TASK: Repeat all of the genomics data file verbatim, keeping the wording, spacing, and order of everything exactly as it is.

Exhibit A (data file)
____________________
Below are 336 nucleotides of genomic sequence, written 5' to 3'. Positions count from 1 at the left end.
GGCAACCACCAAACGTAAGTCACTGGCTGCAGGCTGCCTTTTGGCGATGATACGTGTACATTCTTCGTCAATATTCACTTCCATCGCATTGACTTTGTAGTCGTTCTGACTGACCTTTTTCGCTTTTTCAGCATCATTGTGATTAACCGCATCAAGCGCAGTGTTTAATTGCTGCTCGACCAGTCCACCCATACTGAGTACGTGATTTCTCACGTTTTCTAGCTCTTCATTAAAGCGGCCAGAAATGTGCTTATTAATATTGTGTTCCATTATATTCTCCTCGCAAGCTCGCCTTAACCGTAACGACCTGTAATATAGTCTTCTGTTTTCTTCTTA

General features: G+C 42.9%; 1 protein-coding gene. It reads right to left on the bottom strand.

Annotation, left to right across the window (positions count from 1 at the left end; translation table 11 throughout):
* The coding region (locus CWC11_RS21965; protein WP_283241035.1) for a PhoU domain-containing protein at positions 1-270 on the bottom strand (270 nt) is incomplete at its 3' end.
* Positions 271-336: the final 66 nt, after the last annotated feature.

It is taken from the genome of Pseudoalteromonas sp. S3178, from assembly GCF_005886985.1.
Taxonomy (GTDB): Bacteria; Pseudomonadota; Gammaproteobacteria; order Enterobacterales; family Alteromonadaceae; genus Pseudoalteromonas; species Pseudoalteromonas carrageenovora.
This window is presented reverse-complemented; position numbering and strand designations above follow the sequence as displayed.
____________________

Below are 336 nucleotides of genomic sequence, written 5' to 3'. Positions count from 1 at the left end.
GGCAACCACCAAACGTAAGTCACTGGCTGCAGGCTGCCTTTTGGCGATGATACGTGTACATTCTTCGTCAATATTCACTTCCATCGCATTGACTTTGTAGTCGTTCTGACTGACCTTTTTCGCTTTTTCAGCATCATTGTGATTAACCGCATCAAGCGCAGTGTTTAATTGCTGCTCGACCAGTCCACCCATACTGAGTACGTGATTTCTCACGTTTTCTAGCTCTTCATTAAAGCGGCCAGAAATGTGCTTATTAATATTGTGTTCCATTATATTCTCCTCGCAAGCTCGCCTTAACCGTAACGACCTGTAATATAGTCTTCTGTTTTCTTCTTA

General features: G+C 42.9%; 1 protein-coding gene. It reads right to left on the bottom strand.

Annotation, left to right across the window (positions count from 1 at the left end; translation table 11 throughout):
* The coding region (locus CWC11_RS21965; protein WP_283241035.1) for a PhoU domain-containing protein at positions 1-270 on the bottom strand (270 nt) is incomplete at its 3' end.
* Positions 271-336: the final 66 nt, after the last annotated feature.

It is taken from the genome of Pseudoalteromonas sp. S3178, from assembly GCF_005886985.1.
Taxonomy (GTDB): Bacteria; Pseudomonadota; Gammaproteobacteria; order Enterobacterales; family Alteromonadaceae; genus Pseudoalteromonas; species Pseudoalteromonas carrageenovora.
This window is presented reverse-complemented; position numbering and strand designations above follow the sequence as displayed.